'Serye' without a 'kontrabida'
MANILA, Philippines - It's a striking detail of "My Husband's Lover" that the center of this gay-themed story is a woman.
This was underscored in the GMA teleserye's much anticipated episode of Friday, July 12, with its story geared up by Lally Soriano's learning about her husband Vincent's affair with his great love, Eric del Mundo.
Watch the episode here:
Suzette Doctolero, headwriter of the popular serye, affirms the poignant significance in this story of the Lally character, as portrayed by Carla Abellana.
For this assignment for Rappler, actress, producer and writer Giselle Tongi-Walters met recently with Doctolero to talk about "My Husband's Lover," particularly the creative process behind the show which is just as engaging as its story.
"Carla's character is the center of the story," Doctolero said. "One of the reasons why I wrote 'MHL' was this – I consulted a friend of mine who's straight, and I said, What if I write a love triangle between two men and a woman, and the two men in this case are the lovers. Will you watch it?"
It was no surprise to Doctolero that her friend assumed this affair would be merely transactional to one of the two men, the other being earnestly gay.
"That's my friend's concept of the bading – the bading as you see in the beauty parlor," she explained. "And this common idea about the bading or gay lifestyle is represented by the wife Lally, who is so naive in her understanding of gays.
"She doesn't know that this very manly guy who's her husband is bading. She doesn't know this bading has an affair with this guy who also looks lalaking-lalaki (very much manly). And there's no money involved in this relasyon (affair) but love. It's an eye opener for her."
For Doctolero, Lally's perspective serves as everybody's eyes, looking in from outside the gay community – just as the public's focus has sharpened on the current issues regarding the LGBT.
In that sense, "My Husband's Lover" captures the zeitgeist. It's a complex serye too, because of the inherent humanity of the characters.
"There are no kontrabida in this soap if you watch it," Doctolero said. "All of them are caught in a conflict brought about by a situation and their decisions."
Even the "kabit," as she called the third party in this story, not implying at all "mistress," "has his reasons and we understand him. In fact, people love the Dennis Trillo character" – who is intriguingly named Eric del Mundo: Eric meaning "ruler" and del Mundo (variant of the Spanish mondo), "of the world."
"When I watch this show, I don't see Dennis Trillo or Carla or even Tom [Rodriguez, as the husband Vincent]," said Doctolero. "I see their characters, and I guess viewers sense a certain compassion toward them that the actors also sense and so they become inspired in their performances."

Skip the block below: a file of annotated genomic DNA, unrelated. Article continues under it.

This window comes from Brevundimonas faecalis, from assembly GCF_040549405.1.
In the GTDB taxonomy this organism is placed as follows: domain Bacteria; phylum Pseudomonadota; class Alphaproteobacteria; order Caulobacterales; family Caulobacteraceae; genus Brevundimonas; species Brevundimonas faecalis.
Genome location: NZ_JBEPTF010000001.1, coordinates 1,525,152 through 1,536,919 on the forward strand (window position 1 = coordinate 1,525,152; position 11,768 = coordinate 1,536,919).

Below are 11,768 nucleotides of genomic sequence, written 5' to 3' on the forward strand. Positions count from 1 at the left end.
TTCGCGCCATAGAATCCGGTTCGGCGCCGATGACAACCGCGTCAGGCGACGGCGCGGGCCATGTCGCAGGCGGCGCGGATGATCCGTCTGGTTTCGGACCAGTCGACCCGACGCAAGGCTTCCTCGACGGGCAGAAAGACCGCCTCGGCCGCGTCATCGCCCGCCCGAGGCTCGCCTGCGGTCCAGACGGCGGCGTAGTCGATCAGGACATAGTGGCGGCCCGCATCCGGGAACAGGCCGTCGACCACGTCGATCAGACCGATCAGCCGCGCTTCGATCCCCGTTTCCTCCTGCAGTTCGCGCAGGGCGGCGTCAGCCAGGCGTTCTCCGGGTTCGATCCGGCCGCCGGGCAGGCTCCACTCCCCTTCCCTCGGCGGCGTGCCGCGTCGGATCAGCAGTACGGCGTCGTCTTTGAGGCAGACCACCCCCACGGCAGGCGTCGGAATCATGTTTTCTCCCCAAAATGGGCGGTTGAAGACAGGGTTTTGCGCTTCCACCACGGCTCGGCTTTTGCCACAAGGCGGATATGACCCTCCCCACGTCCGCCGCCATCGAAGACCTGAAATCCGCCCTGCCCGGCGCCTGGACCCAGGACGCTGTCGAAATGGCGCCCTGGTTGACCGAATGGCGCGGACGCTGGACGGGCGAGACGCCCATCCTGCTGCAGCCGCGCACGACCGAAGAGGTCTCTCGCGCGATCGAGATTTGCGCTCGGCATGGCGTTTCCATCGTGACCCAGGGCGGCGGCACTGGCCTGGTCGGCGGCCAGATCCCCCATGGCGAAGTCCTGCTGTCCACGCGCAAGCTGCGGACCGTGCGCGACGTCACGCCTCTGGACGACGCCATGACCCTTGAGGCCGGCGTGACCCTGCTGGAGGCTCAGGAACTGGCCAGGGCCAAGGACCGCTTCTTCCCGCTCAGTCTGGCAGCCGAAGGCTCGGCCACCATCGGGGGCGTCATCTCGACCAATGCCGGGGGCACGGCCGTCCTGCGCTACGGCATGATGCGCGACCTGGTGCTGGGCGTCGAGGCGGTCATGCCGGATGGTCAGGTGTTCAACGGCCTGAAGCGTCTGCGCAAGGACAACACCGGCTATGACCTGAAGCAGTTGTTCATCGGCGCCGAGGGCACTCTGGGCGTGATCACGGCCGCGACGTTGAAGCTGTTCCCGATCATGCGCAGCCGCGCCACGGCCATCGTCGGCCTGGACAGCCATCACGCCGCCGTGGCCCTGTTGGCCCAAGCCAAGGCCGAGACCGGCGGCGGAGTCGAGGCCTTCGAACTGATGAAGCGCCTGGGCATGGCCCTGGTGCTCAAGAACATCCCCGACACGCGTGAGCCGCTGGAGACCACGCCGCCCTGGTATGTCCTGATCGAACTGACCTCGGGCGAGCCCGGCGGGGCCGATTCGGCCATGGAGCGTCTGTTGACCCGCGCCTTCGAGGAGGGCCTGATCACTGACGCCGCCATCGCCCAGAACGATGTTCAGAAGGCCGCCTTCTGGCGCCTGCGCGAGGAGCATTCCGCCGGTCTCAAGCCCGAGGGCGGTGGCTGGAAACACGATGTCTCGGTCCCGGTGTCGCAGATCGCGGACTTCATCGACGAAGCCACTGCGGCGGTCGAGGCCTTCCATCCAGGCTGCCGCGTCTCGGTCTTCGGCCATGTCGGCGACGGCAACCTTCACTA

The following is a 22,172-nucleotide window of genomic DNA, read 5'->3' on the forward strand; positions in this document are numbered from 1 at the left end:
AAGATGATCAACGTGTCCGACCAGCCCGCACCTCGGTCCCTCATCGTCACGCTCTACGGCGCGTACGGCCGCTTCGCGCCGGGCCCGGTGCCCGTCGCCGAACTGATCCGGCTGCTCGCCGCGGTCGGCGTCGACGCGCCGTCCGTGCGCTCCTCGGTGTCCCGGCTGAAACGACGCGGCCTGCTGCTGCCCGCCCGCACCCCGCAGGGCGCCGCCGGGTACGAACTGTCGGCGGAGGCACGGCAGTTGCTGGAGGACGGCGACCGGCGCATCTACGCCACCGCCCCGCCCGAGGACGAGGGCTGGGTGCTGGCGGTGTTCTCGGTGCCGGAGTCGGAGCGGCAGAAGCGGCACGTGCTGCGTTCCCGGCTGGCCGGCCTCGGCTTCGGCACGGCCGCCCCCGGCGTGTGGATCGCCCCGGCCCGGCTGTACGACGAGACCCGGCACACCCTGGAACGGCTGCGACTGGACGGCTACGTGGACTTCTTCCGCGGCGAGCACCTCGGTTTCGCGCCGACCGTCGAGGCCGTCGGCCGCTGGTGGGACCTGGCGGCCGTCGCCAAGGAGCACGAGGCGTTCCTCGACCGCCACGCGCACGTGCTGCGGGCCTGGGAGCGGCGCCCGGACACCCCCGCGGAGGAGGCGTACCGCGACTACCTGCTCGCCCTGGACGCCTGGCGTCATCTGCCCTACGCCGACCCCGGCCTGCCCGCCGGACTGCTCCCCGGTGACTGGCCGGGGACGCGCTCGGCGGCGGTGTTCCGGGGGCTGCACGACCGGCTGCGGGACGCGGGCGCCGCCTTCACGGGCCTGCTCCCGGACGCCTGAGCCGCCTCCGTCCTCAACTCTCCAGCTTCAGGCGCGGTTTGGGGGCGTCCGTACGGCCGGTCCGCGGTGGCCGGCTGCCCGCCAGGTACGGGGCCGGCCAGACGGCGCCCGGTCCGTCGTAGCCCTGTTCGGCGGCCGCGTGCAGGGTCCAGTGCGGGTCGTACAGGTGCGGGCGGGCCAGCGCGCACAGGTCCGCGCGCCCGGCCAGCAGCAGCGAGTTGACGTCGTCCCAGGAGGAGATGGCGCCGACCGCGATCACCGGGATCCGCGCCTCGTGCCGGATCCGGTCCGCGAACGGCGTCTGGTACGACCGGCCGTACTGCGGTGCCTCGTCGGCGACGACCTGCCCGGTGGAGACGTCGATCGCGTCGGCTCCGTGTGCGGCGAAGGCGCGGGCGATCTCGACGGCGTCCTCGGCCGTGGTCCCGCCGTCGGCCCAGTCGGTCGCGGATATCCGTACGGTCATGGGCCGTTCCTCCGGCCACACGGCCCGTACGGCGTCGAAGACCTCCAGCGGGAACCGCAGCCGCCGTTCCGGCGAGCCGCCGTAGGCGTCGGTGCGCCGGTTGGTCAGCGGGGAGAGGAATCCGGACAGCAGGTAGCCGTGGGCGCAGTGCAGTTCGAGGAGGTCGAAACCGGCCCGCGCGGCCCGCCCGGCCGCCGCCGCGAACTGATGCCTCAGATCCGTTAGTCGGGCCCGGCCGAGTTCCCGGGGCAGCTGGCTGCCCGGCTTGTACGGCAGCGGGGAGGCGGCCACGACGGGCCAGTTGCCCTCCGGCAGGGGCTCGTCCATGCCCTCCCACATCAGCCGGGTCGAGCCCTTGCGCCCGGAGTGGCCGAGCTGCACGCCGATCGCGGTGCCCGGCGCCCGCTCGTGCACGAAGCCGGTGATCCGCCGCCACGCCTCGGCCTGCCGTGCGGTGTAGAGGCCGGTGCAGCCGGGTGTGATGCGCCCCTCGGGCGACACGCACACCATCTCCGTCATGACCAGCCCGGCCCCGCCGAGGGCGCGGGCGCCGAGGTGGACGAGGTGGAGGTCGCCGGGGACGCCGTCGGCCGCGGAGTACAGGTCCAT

Doctolero expressed her admiration for the actors, particularly Dennis and Tom. "Dennis really studied [his part as] an effeminate man. It's plain to see in the characterization and nuances."
Another facet of the show that sets it apart from the melodrama tradition, as G Tongi pointed out to Doctolero, is the noticeable "pagtitimpi" or restraint among the characters – which the scriptwriter attributed to their background.
"They're middle-class and educated, for one thing," she said. "They're civil, and they were raised from a Christian foundation."
That foundation is indeed curious to note. It should be looming like a guilty shadow over the lovers' thinking and sensibility – except that this is a very determined pair, and modern that way, such that they have abandoned their upbringing long ago.
Is Philippine society, for that matter, stepping away further from this heritage and becoming part of the post-Christian milieu?
The Catholic Church could be pondering over that question in this now more open environment before its eyes.
The Catholic Bishops Conference of the Philipppines has weighed in on this show.
All things considered, the characters are "not butangera [quarrelsome] or anything," Doctolero said. "And I'd much prefer characters who don't [create a scene], because it's not totoo [real]. The peg for this show would be to tell something realistic, based on such relationships as they really evolve."
"My Husband's Lover" is now on its 6th week, and despite the crucial plot point of the July 12 episode, it won't end yet anytime soon.
But this story is already fully formed in her imagination ("Naluto ko na siya"), Doctolero said.
"I have my own way [of writing a story]. When I do a concept, I already know the ending. In fact, it's all very detailed, it's like I already wrote the whole novel. So when I pitch this to my team, they already know [the whole story too]."
There was talk about extending the show when "MHL" started rating. Doctolero remembers being consulted as to whether the show could be extended "without sacrificing the content. 'How far can you bring this?' they asked me."
She laid out a timetable that this article is constrained from disclosing. "After that, that's it. Instead of extending a show, all because it's rating, it's better to end a show with its integrity intact – something people will remember." - Rappler.com